In that way, the lure of the Denver area for players also is a drawback for the RMBL and MHCBL, because cities here don’t provide the best breeding grounds for grassroots amateur leagues. The lack of Division I programs at major universities such as DU, CU and CSU doesn’t help, either.
“I don’t know if we could ever become self-sufficient like the Northwoods or the Cape Cod, because we’re not in small towns,” RMBL president Mark Cerullo said. “There so much to do in Colorado that even if the league charged gate, as we’ve discussed in the past, it would be just friends and family paying. So while Denver is a great draw for kids to play here, it’s a tough sell in terms of sponsorships and getting people out to ballgames.”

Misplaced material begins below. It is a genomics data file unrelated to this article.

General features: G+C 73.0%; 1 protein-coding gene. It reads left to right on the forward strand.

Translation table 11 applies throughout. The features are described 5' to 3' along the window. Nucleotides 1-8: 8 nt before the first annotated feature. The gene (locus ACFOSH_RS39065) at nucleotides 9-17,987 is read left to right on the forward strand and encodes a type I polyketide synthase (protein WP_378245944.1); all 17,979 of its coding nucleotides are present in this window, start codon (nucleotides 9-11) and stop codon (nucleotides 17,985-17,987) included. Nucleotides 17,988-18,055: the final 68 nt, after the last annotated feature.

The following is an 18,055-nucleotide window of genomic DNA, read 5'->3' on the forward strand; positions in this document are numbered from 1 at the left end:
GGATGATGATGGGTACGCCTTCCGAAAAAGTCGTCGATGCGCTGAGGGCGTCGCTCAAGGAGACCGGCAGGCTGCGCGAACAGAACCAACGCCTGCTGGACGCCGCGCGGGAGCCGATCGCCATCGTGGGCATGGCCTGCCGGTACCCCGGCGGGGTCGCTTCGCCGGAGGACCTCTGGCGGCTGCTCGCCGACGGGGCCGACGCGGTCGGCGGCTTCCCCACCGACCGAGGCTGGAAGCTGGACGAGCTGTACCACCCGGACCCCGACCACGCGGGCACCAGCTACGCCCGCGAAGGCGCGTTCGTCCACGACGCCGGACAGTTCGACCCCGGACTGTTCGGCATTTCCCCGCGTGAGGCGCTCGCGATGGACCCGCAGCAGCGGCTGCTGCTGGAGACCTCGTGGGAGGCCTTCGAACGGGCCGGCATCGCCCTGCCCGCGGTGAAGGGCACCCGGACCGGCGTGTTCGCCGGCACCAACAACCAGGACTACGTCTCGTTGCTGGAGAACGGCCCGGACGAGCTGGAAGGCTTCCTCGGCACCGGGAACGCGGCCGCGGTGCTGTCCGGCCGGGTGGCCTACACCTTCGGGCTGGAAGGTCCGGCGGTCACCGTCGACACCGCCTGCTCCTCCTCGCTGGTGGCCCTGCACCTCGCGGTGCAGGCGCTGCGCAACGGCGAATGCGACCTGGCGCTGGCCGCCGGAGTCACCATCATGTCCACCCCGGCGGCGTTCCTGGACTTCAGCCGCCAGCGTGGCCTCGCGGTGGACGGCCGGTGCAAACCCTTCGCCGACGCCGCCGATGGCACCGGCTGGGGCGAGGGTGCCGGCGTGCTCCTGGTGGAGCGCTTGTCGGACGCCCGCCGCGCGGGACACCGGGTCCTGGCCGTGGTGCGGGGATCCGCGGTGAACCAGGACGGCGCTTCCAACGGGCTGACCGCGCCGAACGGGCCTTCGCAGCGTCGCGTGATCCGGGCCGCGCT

But a state can still dream.
Many of those who have been around Colorado amateur baseball the longest — such as Cherry Creek High School’s Marc Johnson, who has coached the Bruins for 45 years — believe the infrastructure and intangibles are in place for the state to once again become a summer college baseball hotbed.
“To go back to when Colorado summer teams were truly loaded — like when I was coaching the Colorado Rangers and I had guys like (Boston Red Sox manager) John Farrell on my team — you’d have to have some big sponsors and a lot more nice college fields in the area,” Johnson said. “Right now, I think you could put together a great Colorado-based team to rival what Cape Cod offers, but you’d need an entire league so that team doesn’t have to travel the country to play. That’s the next step to elevating the college summer leagues in Colorado, and it’s going to take an influx of talent to do it.”